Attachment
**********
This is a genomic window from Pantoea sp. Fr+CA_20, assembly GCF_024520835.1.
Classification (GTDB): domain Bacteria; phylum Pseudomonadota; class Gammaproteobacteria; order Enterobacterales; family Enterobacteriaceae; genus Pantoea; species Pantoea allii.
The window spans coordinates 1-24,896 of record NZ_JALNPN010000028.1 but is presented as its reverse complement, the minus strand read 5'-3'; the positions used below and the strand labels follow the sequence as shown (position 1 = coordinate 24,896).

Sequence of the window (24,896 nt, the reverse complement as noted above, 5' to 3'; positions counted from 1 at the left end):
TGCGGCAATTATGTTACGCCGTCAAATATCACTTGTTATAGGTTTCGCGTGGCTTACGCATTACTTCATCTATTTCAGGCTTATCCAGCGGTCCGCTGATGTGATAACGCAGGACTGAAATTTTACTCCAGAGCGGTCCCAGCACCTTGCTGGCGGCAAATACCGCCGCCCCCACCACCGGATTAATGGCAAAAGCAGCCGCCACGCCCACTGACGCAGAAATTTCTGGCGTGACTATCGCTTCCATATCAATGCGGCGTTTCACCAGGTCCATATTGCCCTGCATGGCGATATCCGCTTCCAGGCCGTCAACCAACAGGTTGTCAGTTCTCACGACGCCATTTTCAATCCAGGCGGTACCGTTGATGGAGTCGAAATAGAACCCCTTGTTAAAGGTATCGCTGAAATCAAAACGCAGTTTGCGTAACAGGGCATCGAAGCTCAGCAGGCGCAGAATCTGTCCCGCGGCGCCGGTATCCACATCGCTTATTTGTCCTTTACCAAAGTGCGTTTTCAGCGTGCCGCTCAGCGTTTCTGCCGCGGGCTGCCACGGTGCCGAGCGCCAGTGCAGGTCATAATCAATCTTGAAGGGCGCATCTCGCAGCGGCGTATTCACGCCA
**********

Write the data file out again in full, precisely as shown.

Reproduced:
This is a genomic window from Pantoea sp. Fr+CA_20, assembly GCF_024520835.1.
Classification (GTDB): domain Bacteria; phylum Pseudomonadota; class Gammaproteobacteria; order Enterobacterales; family Enterobacteriaceae; genus Pantoea; species Pantoea allii.
The window spans coordinates 1-24,896 of record NZ_JALNPN010000028.1 but is presented as its reverse complement, the minus strand read 5'-3'; the positions used below and the strand labels follow the sequence as shown (position 1 = coordinate 24,896).

Sequence of the window (24,896 nt, the reverse complement as noted above, 5' to 3'; positions counted from 1 at the left end):
TGCGGCAATTATGTTACGCCGTCAAATATCACTTGTTATAGGTTTCGCGTGGCTTACGCATTACTTCATCTATTTCAGGCTTATCCAGCGGTCCGCTGATGTGATAACGCAGGACTGAAATTTTACTCCAGAGCGGTCCCAGCACCTTGCTGGCGGCAAATACCGCCGCCCCCACCACCGGATTAATGGCAAAAGCAGCCGCCACGCCCACTGACGCAGAAATTTCTGGCGTGACTATCGCTTCCATATCAATGCGGCGTTTCACCAGGTCCATATTGCCCTGCATGGCGATATCCGCTTCCAGGCCGTCAACCAACAGGTTGTCAGTTCTCACGACGCCATTTTCAATCCAGGCGGTACCGTTGATGGAGTCGAAATAGAACCCCTTGTTAAAGGTATCGCTGAAATCAAAACGCAGTTTGCGTAACAGGGCATCGAAGCTCAGCAGGCGCAGAATCTGTCCCGCGGCGCCGGTATCCACATCGCTTATTTGTCCTTTACCAAAGTGCGTTTTCAGCGTGCCGCTCAGCGTTTCTGCCGCGGGCTGCCACGGTGCCGAGCGCCAGTGCAGGTCATAATCAATCTTGAAGGGCGCATCTCGCAGCGGCGTATTCACGCCA